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August 03, 2013

PPPs on the Balance Sheet, Please!

Posted by Tim Irwin

Public-private partnerships create a practical problem for public financial management, because their fiscal costs are deferred. Instead of paying for a project during its construction, the government starts to pay only when construction is complete, which may be four or five years after any deal is signed. That means that the main tool of public financial management—budget scrutiny—can’t be used to ensure that PPPs are affordable and a better use of public money than the alternatives. For PPPs with long construction periods, even the analysis of medium-term spending plans doesn’t help.

So what can be done to ensure that the budgetary implications of PPPs are properly considered?

The World Bank Group has just published an Operational Note on managing fiscal commitments from PPPs that helps answer this question. It looks at how these fiscal commitments can be assessed and monitored, whether they are commitments to pay for the availability of a service or to protect a PPP company from certain risks. The Note gives examples of the tasks that can be carried out by different government agencies, such as budget departments, debt-management offices, and PPP units. And it considers the kinds of rules that can be put in legislation to help ensure that the right assessment and monitoring occurs.

However, the Operational Note does not take a position on whether or not PPPs should be put on the government’s balance sheet. Budgeting and Reporting for Public-Private Partnerships by Katja Funke, Isabel Rial, and me argues that they typically should be.

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July 03, 2013

A New PFM Reform Strategy for Cyprus

Posted by George Panteli[1]

The government of Cyprus recently launched a radical reform plan for modernizing the country’s public financial management (PFM) system. The reforms are crucial to the implementation of the economic and financial recovery program on which we are now engaged with the help of the European Union, the European Central Bank and the International Monetary Fund. It will enable Cyprus to bring its budget process into line with best practice in the EU region, and enforce the fiscal rules and financial discipline that are necessary to comply with our Treaty obligations. At the same time, it will create an opportunity for line ministries to enjoy a new-found flexibility in managing their staff and other resources and to focus efforts on improving the quality of education, health and other public services that in many cases lag behind out counterparts in Europe. The strategy encompasses both traditional aspects of the budget system and emerging topics such as project evaluation processes, the management of fiscal risks including public-private partnerships (PPPs) and the future development of a sovereign wealth fund.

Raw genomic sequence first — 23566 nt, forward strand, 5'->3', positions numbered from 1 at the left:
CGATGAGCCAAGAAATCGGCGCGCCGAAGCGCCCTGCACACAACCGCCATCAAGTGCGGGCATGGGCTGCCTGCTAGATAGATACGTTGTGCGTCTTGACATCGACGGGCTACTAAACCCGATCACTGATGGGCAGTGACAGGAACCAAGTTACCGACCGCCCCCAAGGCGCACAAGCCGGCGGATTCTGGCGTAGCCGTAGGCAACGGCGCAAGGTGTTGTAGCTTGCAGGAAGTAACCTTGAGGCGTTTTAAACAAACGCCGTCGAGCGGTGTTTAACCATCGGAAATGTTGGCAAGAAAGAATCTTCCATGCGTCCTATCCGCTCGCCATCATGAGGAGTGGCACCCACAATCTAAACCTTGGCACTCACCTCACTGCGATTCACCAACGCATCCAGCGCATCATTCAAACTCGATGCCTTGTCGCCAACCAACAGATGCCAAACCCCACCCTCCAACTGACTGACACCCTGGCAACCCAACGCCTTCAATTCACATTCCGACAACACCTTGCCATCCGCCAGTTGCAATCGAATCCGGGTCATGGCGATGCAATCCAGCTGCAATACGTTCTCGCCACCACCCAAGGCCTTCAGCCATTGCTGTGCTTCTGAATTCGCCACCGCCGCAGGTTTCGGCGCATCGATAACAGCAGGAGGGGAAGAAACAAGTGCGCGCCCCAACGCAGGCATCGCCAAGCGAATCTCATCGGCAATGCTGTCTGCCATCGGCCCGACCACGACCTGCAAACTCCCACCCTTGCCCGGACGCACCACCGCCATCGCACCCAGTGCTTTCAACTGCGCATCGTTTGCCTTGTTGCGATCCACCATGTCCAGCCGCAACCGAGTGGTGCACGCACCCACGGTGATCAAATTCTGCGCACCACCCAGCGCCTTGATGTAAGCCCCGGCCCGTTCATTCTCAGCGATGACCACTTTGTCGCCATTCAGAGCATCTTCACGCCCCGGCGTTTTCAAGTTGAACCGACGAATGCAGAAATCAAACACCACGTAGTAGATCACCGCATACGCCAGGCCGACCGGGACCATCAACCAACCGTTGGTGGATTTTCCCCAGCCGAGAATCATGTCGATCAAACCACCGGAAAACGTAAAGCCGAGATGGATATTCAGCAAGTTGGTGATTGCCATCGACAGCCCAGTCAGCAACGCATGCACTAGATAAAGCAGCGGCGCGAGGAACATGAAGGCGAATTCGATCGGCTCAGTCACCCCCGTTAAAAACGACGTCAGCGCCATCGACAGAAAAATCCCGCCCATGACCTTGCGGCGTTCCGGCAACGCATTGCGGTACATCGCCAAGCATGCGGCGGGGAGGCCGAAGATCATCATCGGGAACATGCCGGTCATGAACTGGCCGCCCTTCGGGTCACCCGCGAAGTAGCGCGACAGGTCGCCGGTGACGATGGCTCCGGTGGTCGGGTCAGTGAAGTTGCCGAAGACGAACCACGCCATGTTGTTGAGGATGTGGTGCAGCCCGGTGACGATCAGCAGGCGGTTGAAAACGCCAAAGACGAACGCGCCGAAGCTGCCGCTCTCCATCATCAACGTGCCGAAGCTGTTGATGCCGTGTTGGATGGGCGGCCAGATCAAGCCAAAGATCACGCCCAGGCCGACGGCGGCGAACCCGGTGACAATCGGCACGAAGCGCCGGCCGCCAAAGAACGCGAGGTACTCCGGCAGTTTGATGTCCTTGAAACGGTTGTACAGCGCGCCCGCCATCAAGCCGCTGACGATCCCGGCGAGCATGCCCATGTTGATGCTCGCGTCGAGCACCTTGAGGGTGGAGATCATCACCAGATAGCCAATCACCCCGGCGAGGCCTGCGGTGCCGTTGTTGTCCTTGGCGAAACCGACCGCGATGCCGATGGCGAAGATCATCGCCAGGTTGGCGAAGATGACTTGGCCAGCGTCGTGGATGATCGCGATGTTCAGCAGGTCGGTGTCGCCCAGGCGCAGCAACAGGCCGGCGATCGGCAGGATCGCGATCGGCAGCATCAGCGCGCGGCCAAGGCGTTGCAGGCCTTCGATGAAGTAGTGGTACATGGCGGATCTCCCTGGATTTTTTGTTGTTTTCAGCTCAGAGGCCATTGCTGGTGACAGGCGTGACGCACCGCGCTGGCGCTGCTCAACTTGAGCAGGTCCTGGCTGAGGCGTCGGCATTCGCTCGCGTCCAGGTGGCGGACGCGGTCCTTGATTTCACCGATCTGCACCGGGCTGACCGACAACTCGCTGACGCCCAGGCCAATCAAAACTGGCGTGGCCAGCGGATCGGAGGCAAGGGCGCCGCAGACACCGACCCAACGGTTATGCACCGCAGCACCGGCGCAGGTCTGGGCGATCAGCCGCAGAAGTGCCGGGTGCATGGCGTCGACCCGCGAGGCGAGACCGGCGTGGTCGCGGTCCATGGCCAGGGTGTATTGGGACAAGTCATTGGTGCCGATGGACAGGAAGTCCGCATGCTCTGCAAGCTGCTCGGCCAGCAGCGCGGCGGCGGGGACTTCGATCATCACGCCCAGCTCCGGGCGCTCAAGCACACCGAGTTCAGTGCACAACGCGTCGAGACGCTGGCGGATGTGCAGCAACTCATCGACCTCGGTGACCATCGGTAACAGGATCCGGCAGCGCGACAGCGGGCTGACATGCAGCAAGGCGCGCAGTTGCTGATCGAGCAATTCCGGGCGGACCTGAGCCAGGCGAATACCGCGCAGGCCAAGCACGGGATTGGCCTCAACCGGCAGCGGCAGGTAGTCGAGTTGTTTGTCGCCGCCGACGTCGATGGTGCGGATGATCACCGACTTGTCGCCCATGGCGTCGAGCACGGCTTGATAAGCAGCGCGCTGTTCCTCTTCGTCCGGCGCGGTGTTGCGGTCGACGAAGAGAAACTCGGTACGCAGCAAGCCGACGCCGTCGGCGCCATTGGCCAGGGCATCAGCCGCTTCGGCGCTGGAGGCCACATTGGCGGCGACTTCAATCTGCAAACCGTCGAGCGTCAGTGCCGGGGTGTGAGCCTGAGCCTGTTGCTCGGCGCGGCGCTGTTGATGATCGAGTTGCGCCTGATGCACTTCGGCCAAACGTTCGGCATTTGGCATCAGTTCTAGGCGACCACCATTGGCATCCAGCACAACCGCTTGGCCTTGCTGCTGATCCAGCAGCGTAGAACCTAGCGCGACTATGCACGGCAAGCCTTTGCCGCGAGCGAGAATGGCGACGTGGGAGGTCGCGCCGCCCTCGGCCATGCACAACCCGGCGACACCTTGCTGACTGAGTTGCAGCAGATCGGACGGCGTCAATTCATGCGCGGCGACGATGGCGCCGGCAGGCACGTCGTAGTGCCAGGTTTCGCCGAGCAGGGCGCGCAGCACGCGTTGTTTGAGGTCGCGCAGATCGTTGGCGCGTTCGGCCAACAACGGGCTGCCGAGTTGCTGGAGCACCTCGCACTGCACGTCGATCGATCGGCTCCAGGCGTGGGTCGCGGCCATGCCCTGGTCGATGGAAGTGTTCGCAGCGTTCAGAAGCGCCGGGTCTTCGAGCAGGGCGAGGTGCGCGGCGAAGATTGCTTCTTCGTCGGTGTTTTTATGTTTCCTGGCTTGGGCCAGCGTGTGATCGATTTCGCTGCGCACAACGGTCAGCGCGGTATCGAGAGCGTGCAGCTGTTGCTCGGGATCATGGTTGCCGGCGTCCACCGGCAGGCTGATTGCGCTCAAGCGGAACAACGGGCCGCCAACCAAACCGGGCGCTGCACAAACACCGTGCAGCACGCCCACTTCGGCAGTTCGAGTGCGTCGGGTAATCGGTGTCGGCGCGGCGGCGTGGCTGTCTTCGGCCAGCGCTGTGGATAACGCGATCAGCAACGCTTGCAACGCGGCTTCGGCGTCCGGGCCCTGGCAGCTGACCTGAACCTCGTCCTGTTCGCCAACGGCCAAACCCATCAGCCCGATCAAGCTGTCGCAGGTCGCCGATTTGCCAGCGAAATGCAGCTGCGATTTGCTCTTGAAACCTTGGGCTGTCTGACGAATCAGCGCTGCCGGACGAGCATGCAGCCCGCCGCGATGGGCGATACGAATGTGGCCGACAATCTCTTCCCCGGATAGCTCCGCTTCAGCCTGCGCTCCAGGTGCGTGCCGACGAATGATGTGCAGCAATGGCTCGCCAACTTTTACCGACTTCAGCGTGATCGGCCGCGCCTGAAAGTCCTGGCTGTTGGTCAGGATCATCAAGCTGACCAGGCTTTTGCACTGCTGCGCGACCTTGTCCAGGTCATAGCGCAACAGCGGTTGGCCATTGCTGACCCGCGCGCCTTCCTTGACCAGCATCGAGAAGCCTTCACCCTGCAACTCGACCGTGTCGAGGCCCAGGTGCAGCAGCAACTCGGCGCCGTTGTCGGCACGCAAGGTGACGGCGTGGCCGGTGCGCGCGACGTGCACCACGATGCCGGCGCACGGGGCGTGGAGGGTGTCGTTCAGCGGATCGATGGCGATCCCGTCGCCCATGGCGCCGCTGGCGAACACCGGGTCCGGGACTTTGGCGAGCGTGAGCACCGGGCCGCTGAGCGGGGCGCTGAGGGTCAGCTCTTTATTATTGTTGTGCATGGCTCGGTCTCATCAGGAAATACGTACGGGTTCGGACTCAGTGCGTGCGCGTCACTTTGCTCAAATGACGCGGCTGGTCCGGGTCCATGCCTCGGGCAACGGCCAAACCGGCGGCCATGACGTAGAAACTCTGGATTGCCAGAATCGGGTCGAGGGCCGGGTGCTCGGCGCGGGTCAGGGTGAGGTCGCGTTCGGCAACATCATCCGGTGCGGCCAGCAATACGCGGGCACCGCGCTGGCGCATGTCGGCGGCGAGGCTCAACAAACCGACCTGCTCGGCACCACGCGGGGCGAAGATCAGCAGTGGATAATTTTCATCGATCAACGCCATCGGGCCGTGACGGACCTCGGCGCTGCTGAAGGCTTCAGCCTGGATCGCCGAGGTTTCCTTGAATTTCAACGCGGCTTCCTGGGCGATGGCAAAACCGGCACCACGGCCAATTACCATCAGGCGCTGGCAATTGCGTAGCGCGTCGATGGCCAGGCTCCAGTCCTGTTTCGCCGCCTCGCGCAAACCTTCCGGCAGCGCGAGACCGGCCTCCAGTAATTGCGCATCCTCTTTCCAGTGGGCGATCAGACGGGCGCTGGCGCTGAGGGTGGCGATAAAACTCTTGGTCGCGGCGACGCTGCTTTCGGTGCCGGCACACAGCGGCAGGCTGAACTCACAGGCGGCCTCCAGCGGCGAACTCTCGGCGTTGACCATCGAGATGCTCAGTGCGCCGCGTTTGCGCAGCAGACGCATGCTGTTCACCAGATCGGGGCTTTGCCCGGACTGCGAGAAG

The reform plan is challenging and a realistic timeline is required since the plan will take several years to implement. What are the plan’s main components?  

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November 07, 2011

New IPSAS Likely to Make It Difficult to Hide PPP Liabilities

Posted by Abdul Khan

Public private partnerships (PPPs) can lead to efficiencies and improved value-for-money by bringing in private sector expertise in construction and operation of assets used to provide vital public services. However, the eagerness of governments to embrace these arrangements has not always been motivated by these noble considerations. Often governments have entered into PPPs as a device to keep expenditure and debt off the budget. Hiding behind a mountain of legal and contractual obfuscations, governments have pretended that they did not have any liability for the full cost of the assets—perhaps a highway or a hospital—being built under these arrangements. This allowed them to simply include the annual contractual cash payments in their budgets and ignore all the future streams of payments required under the contract or contingent on specific triggering events. Budgets and annual accounts faithfully depicted this fiscal fiction year after year.

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May 31, 2011

Conference on Fiscal Consolidation and Budget Institutions in South Asian Countries

Posted by Tej Prakash

The IMF’s Fiscal Affairs Department (FAD) and the Indian National Institute of Public Finance and Policy (NIPFP) recently hosted a joint conference on fiscal consolidation and strengthening of budget institutions in South Asian countries. The main “institutions” discussed were fiscal responsibility frameworks, fiscal councils, and medium term budget frameworks.

The conference took place in New Delhi from April 21-22, 2011. Apart from senior budget officials and policy makers from the central and state governments of India, representatives from Bangladesh, Sri Lanka, Nepal, Bhutan, Afghanistan and Maldives participated in the conference.